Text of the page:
- Developer: Vicarious Visions
- Publisher: Activision Blizzard
- Release Date: 26/03/2021
- Price: £49.99 / $49.99
- Review code provided by Activision
Introducing: Tony Hawk’s Pro Skater 1 & 2 PS5 Review
I can’t skate to save my life. Living life as a lanky uncoordinated husk of a man never allowed me the balance and finesse required to master that skill. Until Tony Hawk’s Pro Skater, I would look upon the skate parks in quiet envy. Tony Hawk’s Pro Skater 3 was my first experience with the series, and from my very first moments with the game I was hooked.
Before I knew it, 1 million point combos were mere muscle memory. Although my nostalgia for the first two games rely heavily on the failed N-Gage ports, I still remember the levels fondly. The question is, does this remake of the first two games capture the memories of those earlier games, or does it feel lacking? Let’s find out.
Indy Backflip to Constant Bailing
Unlike Tony Hawk’s later era titles, 1 & 2 are run-based games, where you get 2 minutes to complete a set of challenges. These challanges range from getting a high accumulated score or single combo, to collecting a number of items scattered throughout the map. Challenges are set up intelligently, forcing you to explore the entirety of each map. To unlock all the maps in the main game mode, you need to complete a certain number of these challenges to progress. These maps also contain skill points which when collected allow you to improve your skater.
It’s a simple concept in totality, but what makes the game shine is the gameplay. This remake takes what is arguably perfect gameplay, and adds the smart additions introduced in some of the later games. These changes allow for bigger combos and a more consistent flow to traversal. Being able to 900 into a revert, manual to a grind, and wall plant to continue the combos feels incredibly satisfying in these levels.
The Perfect Combo
What makes the game so compelling is how easy all these tricks are to pull off. Essentially you have a button for hold tricks, one for flip tricks, one for grinds, and depending on what direction you point the left stick dictates what trick you pull off. You also have access to special tricks, which require two directions and a button press to pull off. When in the air, you can also spin to add extra points, which is done by just holding the left stick in the desired direction.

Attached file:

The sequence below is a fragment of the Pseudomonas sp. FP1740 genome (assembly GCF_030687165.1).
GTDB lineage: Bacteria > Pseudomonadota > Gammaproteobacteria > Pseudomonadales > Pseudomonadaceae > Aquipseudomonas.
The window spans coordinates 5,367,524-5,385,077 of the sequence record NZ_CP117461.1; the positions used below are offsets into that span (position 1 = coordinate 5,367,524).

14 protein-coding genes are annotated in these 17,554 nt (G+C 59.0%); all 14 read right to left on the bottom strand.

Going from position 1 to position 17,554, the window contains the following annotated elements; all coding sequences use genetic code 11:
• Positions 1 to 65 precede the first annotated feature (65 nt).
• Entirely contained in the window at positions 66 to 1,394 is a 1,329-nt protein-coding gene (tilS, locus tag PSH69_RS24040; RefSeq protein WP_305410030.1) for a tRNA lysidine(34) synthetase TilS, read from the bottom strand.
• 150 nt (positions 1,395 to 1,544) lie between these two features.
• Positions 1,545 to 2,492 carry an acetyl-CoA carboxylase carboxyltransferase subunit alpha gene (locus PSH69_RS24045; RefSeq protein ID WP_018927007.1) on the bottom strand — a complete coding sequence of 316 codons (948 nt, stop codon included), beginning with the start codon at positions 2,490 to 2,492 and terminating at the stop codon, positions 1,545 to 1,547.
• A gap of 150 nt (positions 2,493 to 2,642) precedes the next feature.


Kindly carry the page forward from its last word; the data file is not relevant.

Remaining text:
And that’s basically the whole game. You choose a level, pull off massive combos, complete a few quests, and work your way to unlocking the next map. Each run feels fantastic, as the perfect gameplay makes every action a joy to perform. Each time you pull off a massive combo is so incredibly satisfying.
Helping the stellar gameplay is the fantastic level design. The placement of each rail, ramp and half pipe has a feeling of delibrateness that is greatly appreciated. Each level feels like it was designed to not only maximise combos, but allow for many different routes to achieve those combos.
Tony Hawk’s Pro Fashion Skater
A design choice I absolutely love is that they chose to include Tony Hawk now. Seeing old man Hawk as opposed to his younger self from the original was something I didn’t know I wanted until I saw him ripping out a 900 on my TV. The same goes for the rest of the roster, and it’s oddly refreshing to see.
If you don’t want to use one of the many professional skaters, you can aways create and customise your own. There are limited creation options, but being able to make a skater all of your own is always fun. As you progress through the game, you also unlock new clothing and accessories to really customise your character. I outfitted my skater with some sick drip, including a sweet pair of Nike dunks.
You can also customise your special tricks, with 8 slots available to customise. You can choose to add hold, flip, grind and manual specials, as well as the button inputs to pull them off. All these options really help to shape not only the characters look, but the feel you want when you control them.
Bring the Noise
One outstanding aspect of the Tony Hawk games has always been the soundtrack. Miraculously, the necessary deals have been made to largely keep the playlist from the original game. There are a few missing here, but I was still able to bob my head to some Primus, Anthrax, Reel Big Fish, and Rage Against the Machine. The soundtrack goes a long way to ground the game in its 90’s roots. There is also strong audio design, with every grind, manual, and change of surface giving you a realistic sound to match the environment.
Married with the soundtrack is some incredible looking visuals. From the reflections on wet surfaces to the character models, everything here looks amazing. Not only are the visuals impressive on their own, but the maps still feel like the original game. Skating around the school level from the first game looked and felt exactly as I remember it (or better, remember I played it on an N-Gage).
A Technical Marvel
Thankfully, there is nothing amiss with the Tony Hawk experience on PlayStation 5. In my playthrough, I never experienced any bugs, glitches or any other type of hiccup. Each level was solid, with no noticable slowdown, creating a smooth and enjoyable experience.
Tony Hawk’s Pro Skater 1 & 2 is more than a nostalgia-bait remake. It recaptures the greatest skateboarding games of all time and brings them forward for a modern audience. There were so many ways this remake could have been bad. If the controls didn’t feel right, the soundtrack wasn’t (mostly) retained, or the maps were off, then this would have been a disaster. Somehow all those elements were nailed in this game, creating the definitive version of these two incredible titles.
- Incredible gameplay
- Great level design
- Outstanding soundtrack
- Breathtaking visuals
- I’m not as good at the game now I’m old